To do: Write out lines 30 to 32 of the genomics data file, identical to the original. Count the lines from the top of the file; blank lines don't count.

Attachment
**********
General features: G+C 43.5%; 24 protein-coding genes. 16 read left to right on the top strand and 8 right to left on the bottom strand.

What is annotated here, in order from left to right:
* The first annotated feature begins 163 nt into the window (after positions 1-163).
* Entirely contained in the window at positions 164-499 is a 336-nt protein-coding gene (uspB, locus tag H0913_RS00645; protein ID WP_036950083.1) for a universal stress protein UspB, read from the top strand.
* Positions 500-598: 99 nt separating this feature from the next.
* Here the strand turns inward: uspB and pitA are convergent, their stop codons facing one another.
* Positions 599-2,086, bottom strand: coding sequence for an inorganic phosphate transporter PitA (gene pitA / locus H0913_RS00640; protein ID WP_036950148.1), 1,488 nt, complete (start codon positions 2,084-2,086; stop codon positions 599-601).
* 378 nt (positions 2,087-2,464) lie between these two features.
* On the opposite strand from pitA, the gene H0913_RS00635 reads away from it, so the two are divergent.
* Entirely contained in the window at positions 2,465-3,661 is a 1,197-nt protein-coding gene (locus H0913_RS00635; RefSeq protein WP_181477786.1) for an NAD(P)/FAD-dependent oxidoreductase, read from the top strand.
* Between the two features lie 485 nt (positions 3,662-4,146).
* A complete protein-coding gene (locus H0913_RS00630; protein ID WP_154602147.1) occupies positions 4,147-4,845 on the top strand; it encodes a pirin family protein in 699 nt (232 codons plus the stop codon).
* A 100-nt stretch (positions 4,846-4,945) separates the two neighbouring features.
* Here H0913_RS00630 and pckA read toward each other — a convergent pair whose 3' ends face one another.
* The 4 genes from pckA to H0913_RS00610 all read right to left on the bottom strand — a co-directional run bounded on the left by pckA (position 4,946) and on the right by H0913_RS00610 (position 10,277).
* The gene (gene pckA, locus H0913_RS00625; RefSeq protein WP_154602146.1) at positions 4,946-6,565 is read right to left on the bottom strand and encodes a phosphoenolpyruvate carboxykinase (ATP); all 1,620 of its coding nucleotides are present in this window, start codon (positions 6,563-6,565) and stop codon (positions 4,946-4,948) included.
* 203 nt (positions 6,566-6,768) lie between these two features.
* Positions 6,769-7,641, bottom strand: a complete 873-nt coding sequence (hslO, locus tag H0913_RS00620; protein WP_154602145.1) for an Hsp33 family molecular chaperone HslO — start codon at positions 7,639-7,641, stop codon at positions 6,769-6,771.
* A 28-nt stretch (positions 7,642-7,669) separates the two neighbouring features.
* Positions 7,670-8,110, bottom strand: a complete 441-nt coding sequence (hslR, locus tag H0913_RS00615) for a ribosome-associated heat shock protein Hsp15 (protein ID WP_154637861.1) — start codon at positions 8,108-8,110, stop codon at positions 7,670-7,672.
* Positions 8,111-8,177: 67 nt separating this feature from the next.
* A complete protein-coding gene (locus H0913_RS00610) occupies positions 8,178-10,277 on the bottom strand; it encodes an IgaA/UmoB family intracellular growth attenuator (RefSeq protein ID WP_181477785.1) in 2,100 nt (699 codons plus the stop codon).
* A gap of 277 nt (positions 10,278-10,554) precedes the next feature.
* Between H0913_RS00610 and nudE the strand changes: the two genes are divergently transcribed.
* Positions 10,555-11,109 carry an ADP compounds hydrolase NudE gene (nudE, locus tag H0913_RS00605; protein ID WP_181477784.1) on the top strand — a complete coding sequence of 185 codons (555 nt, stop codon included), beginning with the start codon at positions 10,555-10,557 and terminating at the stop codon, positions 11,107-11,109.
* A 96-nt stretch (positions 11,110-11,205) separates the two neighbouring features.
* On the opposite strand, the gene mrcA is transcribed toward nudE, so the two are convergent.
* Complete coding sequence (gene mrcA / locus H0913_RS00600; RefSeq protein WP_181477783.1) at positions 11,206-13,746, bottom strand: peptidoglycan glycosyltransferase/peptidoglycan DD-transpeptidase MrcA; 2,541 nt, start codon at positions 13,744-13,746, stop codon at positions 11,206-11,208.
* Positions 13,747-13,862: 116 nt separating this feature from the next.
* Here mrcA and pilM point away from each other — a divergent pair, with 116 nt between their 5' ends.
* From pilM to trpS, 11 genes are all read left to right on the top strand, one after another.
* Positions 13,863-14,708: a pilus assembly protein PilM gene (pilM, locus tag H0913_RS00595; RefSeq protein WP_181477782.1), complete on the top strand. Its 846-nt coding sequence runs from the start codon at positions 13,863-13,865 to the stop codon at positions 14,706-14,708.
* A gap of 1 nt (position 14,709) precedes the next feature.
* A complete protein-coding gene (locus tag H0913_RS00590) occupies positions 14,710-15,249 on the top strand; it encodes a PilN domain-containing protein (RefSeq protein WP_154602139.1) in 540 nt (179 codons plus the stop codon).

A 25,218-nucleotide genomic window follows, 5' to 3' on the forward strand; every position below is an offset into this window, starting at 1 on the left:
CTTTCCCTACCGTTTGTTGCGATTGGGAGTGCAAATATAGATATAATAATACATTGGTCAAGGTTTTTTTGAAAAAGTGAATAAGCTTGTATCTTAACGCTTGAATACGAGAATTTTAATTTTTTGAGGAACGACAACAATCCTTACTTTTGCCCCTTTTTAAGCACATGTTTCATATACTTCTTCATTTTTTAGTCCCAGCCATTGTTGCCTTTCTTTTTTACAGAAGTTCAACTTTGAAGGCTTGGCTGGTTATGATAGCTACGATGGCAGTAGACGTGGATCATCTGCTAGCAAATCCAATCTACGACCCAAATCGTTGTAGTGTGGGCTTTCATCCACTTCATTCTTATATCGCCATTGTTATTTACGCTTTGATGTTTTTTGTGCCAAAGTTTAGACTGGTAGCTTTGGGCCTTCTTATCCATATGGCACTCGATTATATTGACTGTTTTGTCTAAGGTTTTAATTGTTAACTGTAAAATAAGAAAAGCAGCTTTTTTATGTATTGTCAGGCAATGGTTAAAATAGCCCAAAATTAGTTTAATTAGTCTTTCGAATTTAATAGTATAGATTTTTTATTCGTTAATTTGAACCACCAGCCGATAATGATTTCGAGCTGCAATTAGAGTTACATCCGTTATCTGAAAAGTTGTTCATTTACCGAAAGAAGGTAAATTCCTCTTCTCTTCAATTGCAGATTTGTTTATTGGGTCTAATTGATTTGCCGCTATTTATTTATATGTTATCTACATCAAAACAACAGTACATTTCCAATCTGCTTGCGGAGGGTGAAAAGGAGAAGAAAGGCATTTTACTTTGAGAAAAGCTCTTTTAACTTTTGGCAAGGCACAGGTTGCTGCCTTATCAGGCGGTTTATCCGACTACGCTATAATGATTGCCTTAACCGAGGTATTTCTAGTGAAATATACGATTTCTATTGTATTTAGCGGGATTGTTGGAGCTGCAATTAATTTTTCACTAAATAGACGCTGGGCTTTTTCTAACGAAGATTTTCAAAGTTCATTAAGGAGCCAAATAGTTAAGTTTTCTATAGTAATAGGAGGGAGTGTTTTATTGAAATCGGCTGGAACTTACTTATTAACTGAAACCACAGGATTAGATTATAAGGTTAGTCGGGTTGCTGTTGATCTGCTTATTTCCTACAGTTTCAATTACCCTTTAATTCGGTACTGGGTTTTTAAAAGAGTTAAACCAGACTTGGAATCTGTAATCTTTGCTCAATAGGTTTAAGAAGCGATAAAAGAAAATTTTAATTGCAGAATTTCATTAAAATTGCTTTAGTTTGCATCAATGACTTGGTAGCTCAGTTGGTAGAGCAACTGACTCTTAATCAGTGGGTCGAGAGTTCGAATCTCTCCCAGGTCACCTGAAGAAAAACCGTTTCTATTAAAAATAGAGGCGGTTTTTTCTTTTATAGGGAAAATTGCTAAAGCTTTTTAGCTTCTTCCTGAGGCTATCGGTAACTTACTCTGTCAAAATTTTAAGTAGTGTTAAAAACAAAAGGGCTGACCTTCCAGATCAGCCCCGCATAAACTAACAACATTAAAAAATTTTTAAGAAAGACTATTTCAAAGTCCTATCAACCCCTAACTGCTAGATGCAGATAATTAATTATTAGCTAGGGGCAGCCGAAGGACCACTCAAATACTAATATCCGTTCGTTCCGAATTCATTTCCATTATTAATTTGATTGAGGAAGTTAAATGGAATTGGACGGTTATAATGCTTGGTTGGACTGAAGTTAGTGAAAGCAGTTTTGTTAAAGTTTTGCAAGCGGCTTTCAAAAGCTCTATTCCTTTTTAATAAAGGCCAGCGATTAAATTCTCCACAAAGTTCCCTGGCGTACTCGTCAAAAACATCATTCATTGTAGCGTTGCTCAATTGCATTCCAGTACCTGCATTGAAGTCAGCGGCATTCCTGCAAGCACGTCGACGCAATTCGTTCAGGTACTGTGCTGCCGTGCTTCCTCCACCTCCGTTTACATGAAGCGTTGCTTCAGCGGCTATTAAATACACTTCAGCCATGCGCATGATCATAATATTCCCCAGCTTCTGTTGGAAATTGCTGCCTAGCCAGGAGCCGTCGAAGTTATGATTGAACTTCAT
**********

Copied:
* Here mrcA and pilM point away from each other — a divergent pair, with 116 nt between their 5' ends.
* From pilM to trpS, 11 genes are all read left to right on the top strand, one after another.
* Positions 13,863-14,708: a pilus assembly protein PilM gene (pilM, locus tag H0913_RS00595; RefSeq protein WP_181477782.1), complete on the top strand. Its 846-nt coding sequence runs from the start codon at positions 13,863-13,865 to the stop codon at positions 14,706-14,708.